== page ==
End of May off South Georgia: Only fragments of iceberg A76-A are still floating in the sea
Photo: NASA Earth Observatory
At times, the iceberg A-76 was considered the largest iceberg in the world. In May 2021, it broke off from the Filchner-Ronne Ice Shelf in Antarctica and then drifted into the open sea. At that time, it measured around 4320 square kilometres, making it larger than the holiday island of Mallorca.
But such record titles often only last for a short time for icebergs. Just one month later, in June 2021, A-76 broke into three new parts: A-76A, A-76B and A-76C. Since then, the title of "world's largest iceberg" has once again been borne by the chunk that had previously held it: A-23A, which broke off from the Filchner Ice Shelf in August 1986, but remained intact because it is anchored to the seabed, so to speak. It measures about 4000 square kilometers.
Current images from NASA now show how it went on with one of the A-76 descendants. The images provide clues as to how icebergs change over time on their journeys.
2400 kilometers in two years
In this satellite image of the week, A-76A can be seen in May 2023: still large and yet already badly shrunk. Meanwhile, the iceberg drifts near the remote island of South Georgia, about 2400 kilometers north of the Filchner-Ronne Ice Shelf, where it once came from. "It's impressive to imagine that he's gotten this far in about two years," Christopher Shuman, a glaciologist at the University of Maryland, said in a NASA news release.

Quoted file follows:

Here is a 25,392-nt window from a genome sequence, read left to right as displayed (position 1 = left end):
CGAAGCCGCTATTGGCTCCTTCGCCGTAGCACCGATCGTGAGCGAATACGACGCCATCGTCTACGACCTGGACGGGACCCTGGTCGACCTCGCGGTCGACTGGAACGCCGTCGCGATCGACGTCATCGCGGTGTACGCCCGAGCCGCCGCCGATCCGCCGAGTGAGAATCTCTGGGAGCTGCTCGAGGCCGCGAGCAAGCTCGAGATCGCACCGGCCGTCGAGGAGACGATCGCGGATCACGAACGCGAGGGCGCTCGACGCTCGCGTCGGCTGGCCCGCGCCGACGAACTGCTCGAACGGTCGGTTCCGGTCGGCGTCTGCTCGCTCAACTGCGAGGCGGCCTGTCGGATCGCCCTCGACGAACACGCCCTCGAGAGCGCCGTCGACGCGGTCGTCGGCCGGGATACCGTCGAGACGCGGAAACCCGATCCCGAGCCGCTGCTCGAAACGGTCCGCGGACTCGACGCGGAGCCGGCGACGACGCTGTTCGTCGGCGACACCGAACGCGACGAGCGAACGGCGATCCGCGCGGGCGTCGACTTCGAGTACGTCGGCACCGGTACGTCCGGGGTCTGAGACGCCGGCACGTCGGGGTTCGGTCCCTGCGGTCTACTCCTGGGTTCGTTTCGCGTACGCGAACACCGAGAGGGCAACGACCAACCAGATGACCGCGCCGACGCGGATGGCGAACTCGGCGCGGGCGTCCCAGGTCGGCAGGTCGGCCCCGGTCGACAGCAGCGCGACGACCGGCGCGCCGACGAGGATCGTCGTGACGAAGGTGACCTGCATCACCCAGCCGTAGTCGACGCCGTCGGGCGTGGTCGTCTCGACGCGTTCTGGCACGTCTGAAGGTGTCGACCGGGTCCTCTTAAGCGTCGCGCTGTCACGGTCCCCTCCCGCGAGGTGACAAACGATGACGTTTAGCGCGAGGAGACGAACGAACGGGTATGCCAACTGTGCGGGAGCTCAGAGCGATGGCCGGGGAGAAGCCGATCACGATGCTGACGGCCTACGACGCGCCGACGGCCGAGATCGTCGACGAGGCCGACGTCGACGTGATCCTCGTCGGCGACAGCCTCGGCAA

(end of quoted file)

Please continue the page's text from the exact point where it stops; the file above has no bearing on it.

In the Weddell Sea, the so-called Weddell Gyre ensures, among other things, that icebergs circle on a certain orbit and drift further and further away. Until October 2022, A-76A therefore spilled through the cold region of the planet. At that time, it was 135 kilometers long and 26 kilometers wide. This brought it to an area twice the size of London.
But then A-76A entered the Drake Passage and from there towards the South Atlantic into warmer waters – and the great melting began. Today there are only fragments, a fate that has already befallen other icebergs.